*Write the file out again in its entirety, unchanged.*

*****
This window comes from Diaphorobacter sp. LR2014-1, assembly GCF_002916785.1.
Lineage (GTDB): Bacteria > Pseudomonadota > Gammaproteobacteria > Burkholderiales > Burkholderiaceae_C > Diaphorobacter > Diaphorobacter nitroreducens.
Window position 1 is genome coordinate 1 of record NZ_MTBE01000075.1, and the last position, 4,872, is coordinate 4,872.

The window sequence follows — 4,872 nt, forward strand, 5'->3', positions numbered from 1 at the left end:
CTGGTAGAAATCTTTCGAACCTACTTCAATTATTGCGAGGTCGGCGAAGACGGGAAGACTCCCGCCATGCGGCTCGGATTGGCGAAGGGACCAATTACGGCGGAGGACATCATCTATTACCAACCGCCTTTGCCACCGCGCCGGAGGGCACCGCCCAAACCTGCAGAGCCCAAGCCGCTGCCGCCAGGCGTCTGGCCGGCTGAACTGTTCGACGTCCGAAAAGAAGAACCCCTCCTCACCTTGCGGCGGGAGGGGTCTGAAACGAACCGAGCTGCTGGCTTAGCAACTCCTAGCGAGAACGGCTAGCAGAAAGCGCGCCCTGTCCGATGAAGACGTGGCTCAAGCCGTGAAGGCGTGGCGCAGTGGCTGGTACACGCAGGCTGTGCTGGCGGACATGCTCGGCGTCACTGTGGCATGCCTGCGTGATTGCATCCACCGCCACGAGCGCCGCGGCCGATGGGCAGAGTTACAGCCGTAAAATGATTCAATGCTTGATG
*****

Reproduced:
This window comes from Diaphorobacter sp. LR2014-1, assembly GCF_002916785.1.
Lineage (GTDB): Bacteria > Pseudomonadota > Gammaproteobacteria > Burkholderiales > Burkholderiaceae_C > Diaphorobacter > Diaphorobacter nitroreducens.
Window position 1 is genome coordinate 1 of record NZ_MTBE01000075.1, and the last position, 4,872, is coordinate 4,872.

The window sequence follows — 4,872 nt, forward strand, 5'->3', positions numbered from 1 at the left end:
CTGGTAGAAATCTTTCGAACCTACTTCAATTATTGCGAGGTCGGCGAAGACGGGAAGACTCCCGCCATGCGGCTCGGATTGGCGAAGGGACCAATTACGGCGGAGGACATCATCTATTACCAACCGCCTTTGCCACCGCGCCGGAGGGCACCGCCCAAACCTGCAGAGCCCAAGCCGCTGCCGCCAGGCGTCTGGCCGGCTGAACTGTTCGACGTCCGAAAAGAAGAACCCCTCCTCACCTTGCGGCGGGAGGGGTCTGAAACGAACCGAGCTGCTGGCTTAGCAACTCCTAGCGAGAACGGCTAGCAGAAAGCGCGCCCTGTCCGATGAAGACGTGGCTCAAGCCGTGAAGGCGTGGCGCAGTGGCTGGTACACGCAGGCTGTGCTGGCGGACATGCTCGGCGTCACTGTGGCATGCCTGCGTGATTGCATCCACCGCCACGAGCGCCGCGGCCGATGGGCAGAGTTACAGCCGTAAAATGATTCAATGCTTGATG